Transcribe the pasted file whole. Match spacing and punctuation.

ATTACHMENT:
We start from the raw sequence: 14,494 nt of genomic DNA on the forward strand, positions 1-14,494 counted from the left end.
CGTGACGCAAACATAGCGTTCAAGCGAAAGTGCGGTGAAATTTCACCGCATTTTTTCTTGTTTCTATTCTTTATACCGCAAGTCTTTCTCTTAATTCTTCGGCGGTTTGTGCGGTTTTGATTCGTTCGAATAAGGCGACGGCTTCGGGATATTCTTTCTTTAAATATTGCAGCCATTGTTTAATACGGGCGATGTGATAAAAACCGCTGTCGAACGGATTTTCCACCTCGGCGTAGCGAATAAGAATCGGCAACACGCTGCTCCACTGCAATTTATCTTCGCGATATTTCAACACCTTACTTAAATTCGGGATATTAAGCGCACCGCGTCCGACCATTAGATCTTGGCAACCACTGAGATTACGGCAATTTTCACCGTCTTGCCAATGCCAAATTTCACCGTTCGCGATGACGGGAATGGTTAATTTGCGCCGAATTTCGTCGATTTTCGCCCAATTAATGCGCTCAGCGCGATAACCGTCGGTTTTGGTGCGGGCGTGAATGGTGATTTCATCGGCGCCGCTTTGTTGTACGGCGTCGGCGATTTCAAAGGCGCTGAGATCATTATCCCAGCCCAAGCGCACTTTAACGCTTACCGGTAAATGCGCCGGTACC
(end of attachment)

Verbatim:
We start from the raw sequence: 14,494 nt of genomic DNA on the forward strand, positions 1-14,494 counted from the left end.
CGTGACGCAAACATAGCGTTCAAGCGAAAGTGCGGTGAAATTTCACCGCATTTTTTCTTGTTTCTATTCTTTATACCGCAAGTCTTTCTCTTAATTCTTCGGCGGTTTGTGCGGTTTTGATTCGTTCGAATAAGGCGACGGCTTCGGGATATTCTTTCTTTAAATATTGCAGCCATTGTTTAATACGGGCGATGTGATAAAAACCGCTGTCGAACGGATTTTCCACCTCGGCGTAGCGAATAAGAATCGGCAACACGCTGCTCCACTGCAATTTATCTTCGCGATATTTCAACACCTTACTTAAATTCGGGATATTAAGCGCACCGCGTCCGACCATTAGATCTTGGCAACCACTGAGATTACGGCAATTTTCACCGTCTTGCCAATGCCAAATTTCACCGTTCGCGATGACGGGAATGGTTAATTTGCGCCGAATTTCGTCGATTTTCGCCCAATTAATGCGCTCAGCGCGATAACCGTCGGTTTTGGTGCGGGCGTGAATGGTGATTTCATCGGCGCCGCTTTGTTGTACGGCGTCGGCGATTTCAAAGGCGCTGAGATCATTATCCCAGCCCAAGCGCACTTTAACGCTTACCGGTAAATGCGCCGGTACC